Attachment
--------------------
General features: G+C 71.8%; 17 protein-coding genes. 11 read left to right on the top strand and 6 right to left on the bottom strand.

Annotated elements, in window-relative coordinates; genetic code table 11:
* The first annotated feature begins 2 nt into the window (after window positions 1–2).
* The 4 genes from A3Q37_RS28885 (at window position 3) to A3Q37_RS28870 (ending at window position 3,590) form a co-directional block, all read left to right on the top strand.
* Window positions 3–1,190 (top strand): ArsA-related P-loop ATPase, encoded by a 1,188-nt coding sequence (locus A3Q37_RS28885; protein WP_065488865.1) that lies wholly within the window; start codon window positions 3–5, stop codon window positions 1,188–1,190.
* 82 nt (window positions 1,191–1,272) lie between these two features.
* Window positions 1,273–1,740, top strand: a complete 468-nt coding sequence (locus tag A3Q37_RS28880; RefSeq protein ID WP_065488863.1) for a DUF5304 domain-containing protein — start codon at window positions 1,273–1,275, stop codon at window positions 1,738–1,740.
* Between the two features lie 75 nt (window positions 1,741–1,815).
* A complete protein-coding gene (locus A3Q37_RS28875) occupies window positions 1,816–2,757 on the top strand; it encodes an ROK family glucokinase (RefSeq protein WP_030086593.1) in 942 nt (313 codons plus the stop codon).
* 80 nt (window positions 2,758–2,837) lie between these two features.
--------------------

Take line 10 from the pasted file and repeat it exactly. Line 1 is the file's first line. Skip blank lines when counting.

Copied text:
* 80 nt (window positions 2,758–2,837) lie between these two features.